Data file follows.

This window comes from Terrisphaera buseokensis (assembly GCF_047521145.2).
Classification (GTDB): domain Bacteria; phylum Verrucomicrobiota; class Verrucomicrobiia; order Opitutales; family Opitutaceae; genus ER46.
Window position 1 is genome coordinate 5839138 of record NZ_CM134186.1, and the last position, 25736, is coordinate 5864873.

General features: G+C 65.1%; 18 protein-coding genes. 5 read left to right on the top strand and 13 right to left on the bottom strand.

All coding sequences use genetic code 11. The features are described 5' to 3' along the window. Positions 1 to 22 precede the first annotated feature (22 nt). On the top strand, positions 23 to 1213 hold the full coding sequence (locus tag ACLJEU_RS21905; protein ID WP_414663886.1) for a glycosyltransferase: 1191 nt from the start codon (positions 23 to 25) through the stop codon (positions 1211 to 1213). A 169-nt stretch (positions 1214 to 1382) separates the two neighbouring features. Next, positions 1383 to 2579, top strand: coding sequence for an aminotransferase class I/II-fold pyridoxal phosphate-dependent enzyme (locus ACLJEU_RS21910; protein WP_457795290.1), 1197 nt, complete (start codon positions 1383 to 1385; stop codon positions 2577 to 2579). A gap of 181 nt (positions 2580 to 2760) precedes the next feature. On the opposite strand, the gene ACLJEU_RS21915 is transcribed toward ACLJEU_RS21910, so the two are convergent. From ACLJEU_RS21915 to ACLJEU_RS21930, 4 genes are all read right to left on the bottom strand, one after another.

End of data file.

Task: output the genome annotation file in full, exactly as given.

This window comes from Terrisphaera buseokensis (assembly GCF_047521145.2).
Classification (GTDB): domain Bacteria; phylum Verrucomicrobiota; class Verrucomicrobiia; order Opitutales; family Opitutaceae; genus ER46.
Window position 1 is genome coordinate 5839138 of record NZ_CM134186.1, and the last position, 25736, is coordinate 5864873.

General features: G+C 65.1%; 18 protein-coding genes. 5 read left to right on the top strand and 13 right to left on the bottom strand.

All coding sequences use genetic code 11. The features are described 5' to 3' along the window. Positions 1 to 22 precede the first annotated feature (22 nt). On the top strand, positions 23 to 1213 hold the full coding sequence (locus tag ACLJEU_RS21905; protein ID WP_414663886.1) for a glycosyltransferase: 1191 nt from the start codon (positions 23 to 25) through the stop codon (positions 1211 to 1213). A 169-nt stretch (positions 1214 to 1382) separates the two neighbouring features. Next, positions 1383 to 2579, top strand: coding sequence for an aminotransferase class I/II-fold pyridoxal phosphate-dependent enzyme (locus ACLJEU_RS21910; protein WP_457795290.1), 1197 nt, complete (start codon positions 1383 to 1385; stop codon positions 2577 to 2579). A gap of 181 nt (positions 2580 to 2760) precedes the next feature. On the opposite strand, the gene ACLJEU_RS21915 is transcribed toward ACLJEU_RS21910, so the two are convergent. From ACLJEU_RS21915 to ACLJEU_RS21930, 4 genes are all read right to left on the bottom strand, one after another.